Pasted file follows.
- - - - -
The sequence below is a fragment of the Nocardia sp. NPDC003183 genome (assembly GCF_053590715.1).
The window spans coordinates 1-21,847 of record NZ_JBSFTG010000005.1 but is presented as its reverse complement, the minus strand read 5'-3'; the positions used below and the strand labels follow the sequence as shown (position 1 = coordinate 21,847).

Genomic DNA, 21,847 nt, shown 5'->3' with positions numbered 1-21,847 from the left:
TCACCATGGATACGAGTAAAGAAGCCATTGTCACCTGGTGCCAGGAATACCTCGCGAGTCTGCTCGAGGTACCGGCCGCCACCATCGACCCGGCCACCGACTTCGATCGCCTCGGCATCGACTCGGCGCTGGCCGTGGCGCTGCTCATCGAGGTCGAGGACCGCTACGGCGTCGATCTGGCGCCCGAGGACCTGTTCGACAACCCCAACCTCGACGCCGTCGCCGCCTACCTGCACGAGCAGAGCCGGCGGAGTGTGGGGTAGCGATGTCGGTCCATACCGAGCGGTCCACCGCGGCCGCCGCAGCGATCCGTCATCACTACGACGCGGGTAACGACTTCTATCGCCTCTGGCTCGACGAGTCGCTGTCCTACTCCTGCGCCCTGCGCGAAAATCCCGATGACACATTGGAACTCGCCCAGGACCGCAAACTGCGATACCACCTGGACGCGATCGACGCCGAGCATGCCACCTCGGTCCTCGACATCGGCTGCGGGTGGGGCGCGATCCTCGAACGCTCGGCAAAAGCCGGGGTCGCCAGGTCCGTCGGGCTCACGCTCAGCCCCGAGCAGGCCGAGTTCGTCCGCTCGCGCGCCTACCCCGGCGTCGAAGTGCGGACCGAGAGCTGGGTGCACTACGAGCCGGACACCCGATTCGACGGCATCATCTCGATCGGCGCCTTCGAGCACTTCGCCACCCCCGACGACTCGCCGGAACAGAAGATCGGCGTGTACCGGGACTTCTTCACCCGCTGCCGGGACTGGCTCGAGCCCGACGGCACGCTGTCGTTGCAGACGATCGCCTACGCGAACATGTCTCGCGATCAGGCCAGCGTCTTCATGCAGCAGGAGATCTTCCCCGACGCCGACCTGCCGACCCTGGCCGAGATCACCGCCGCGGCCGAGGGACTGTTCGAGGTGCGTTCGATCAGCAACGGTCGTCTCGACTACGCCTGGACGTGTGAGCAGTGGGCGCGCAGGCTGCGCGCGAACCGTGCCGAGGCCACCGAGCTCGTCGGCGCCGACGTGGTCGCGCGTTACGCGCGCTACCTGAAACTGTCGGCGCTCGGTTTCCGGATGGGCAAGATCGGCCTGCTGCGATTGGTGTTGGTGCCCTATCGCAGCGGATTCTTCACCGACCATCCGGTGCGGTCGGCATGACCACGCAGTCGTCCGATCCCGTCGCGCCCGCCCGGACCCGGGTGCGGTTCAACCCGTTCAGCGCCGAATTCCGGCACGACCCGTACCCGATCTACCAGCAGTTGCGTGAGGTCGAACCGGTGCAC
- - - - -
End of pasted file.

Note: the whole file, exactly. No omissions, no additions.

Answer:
The sequence below is a fragment of the Nocardia sp. NPDC003183 genome (assembly GCF_053590715.1).
The window spans coordinates 1-21,847 of record NZ_JBSFTG010000005.1 but is presented as its reverse complement, the minus strand read 5'-3'; the positions used below and the strand labels follow the sequence as shown (position 1 = coordinate 21,847).

Genomic DNA, 21,847 nt, shown 5'->3' with positions numbered 1-21,847 from the left:
TCACCATGGATACGAGTAAAGAAGCCATTGTCACCTGGTGCCAGGAATACCTCGCGAGTCTGCTCGAGGTACCGGCCGCCACCATCGACCCGGCCACCGACTTCGATCGCCTCGGCATCGACTCGGCGCTGGCCGTGGCGCTGCTCATCGAGGTCGAGGACCGCTACGGCGTCGATCTGGCGCCCGAGGACCTGTTCGACAACCCCAACCTCGACGCCGTCGCCGCCTACCTGCACGAGCAGAGCCGGCGGAGTGTGGGGTAGCGATGTCGGTCCATACCGAGCGGTCCACCGCGGCCGCCGCAGCGATCCGTCATCACTACGACGCGGGTAACGACTTCTATCGCCTCTGGCTCGACGAGTCGCTGTCCTACTCCTGCGCCCTGCGCGAAAATCCCGATGACACATTGGAACTCGCCCAGGACCGCAAACTGCGATACCACCTGGACGCGATCGACGCCGAGCATGCCACCTCGGTCCTCGACATCGGCTGCGGGTGGGGCGCGATCCTCGAACGCTCGGCAAAAGCCGGGGTCGCCAGGTCCGTCGGGCTCACGCTCAGCCCCGAGCAGGCCGAGTTCGTCCGCTCGCGCGCCTACCCCGGCGTCGAAGTGCGGACCGAGAGCTGGGTGCACTACGAGCCGGACACCCGATTCGACGGCATCATCTCGATCGGCGCCTTCGAGCACTTCGCCACCCCCGACGACTCGCCGGAACAGAAGATCGGCGTGTACCGGGACTTCTTCACCCGCTGCCGGGACTGGCTCGAGCCCGACGGCACGCTGTCGTTGCAGACGATCGCCTACGCGAACATGTCTCGCGATCAGGCCAGCGTCTTCATGCAGCAGGAGATCTTCCCCGACGCCGACCTGCCGACCCTGGCCGAGATCACCGCCGCGGCCGAGGGACTGTTCGAGGTGCGTTCGATCAGCAACGGTCGTCTCGACTACGCCTGGACGTGTGAGCAGTGGGCGCGCAGGCTGCGCGCGAACCGTGCCGAGGCCACCGAGCTCGTCGGCGCCGACGTGGTCGCGCGTTACGCGCGCTACCTGAAACTGTCGGCGCTCGGTTTCCGGATGGGCAAGATCGGCCTGCTGCGATTGGTGTTGGTGCCCTATCGCAGCGGATTCTTCACCGACCATCCGGTGCGGTCGGCATGACCACGCAGTCGTCCGATCCCGTCGCGCCCGCCCGGACCCGGGTGCGGTTCAACCCGTTCAGCGCCGAATTCCGGCACGACCCGTACCCGATCTACCAGCAGTTGCGTGAGGTCGAACCGGTGCAC